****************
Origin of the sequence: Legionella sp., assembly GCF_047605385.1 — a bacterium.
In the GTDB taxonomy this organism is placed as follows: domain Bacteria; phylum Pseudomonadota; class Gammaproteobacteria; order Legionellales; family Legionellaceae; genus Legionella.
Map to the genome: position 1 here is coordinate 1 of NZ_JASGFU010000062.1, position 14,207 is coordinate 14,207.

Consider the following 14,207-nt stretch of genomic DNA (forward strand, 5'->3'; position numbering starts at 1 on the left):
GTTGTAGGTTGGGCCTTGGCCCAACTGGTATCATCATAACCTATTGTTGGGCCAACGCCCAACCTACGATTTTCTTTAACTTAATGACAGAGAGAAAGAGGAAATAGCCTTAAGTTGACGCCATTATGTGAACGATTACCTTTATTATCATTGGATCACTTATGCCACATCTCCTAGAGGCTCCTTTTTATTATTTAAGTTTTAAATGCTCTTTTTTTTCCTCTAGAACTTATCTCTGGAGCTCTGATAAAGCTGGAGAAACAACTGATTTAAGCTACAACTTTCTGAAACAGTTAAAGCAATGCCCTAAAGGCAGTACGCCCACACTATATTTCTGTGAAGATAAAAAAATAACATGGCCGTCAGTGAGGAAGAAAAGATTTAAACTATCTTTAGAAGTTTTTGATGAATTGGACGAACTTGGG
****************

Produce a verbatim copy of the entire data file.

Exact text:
Origin of the sequence: Legionella sp., assembly GCF_047605385.1 — a bacterium.
In the GTDB taxonomy this organism is placed as follows: domain Bacteria; phylum Pseudomonadota; class Gammaproteobacteria; order Legionellales; family Legionellaceae; genus Legionella.
Map to the genome: position 1 here is coordinate 1 of NZ_JASGFU010000062.1, position 14,207 is coordinate 14,207.

Consider the following 14,207-nt stretch of genomic DNA (forward strand, 5'->3'; position numbering starts at 1 on the left):
GTTGTAGGTTGGGCCTTGGCCCAACTGGTATCATCATAACCTATTGTTGGGCCAACGCCCAACCTACGATTTTCTTTAACTTAATGACAGAGAGAAAGAGGAAATAGCCTTAAGTTGACGCCATTATGTGAACGATTACCTTTATTATCATTGGATCACTTATGCCACATCTCCTAGAGGCTCCTTTTTATTATTTAAGTTTTAAATGCTCTTTTTTTTCCTCTAGAACTTATCTCTGGAGCTCTGATAAAGCTGGAGAAACAACTGATTTAAGCTACAACTTTCTGAAACAGTTAAAGCAATGCCCTAAAGGCAGTACGCCCACACTATATTTCTGTGAAGATAAAAAAATAACATGGCCGTCAGTGAGGAAGAAAAGATTTAAACTATCTTTAGAAGTTTTTGATGAATTGGACGAACTTGGG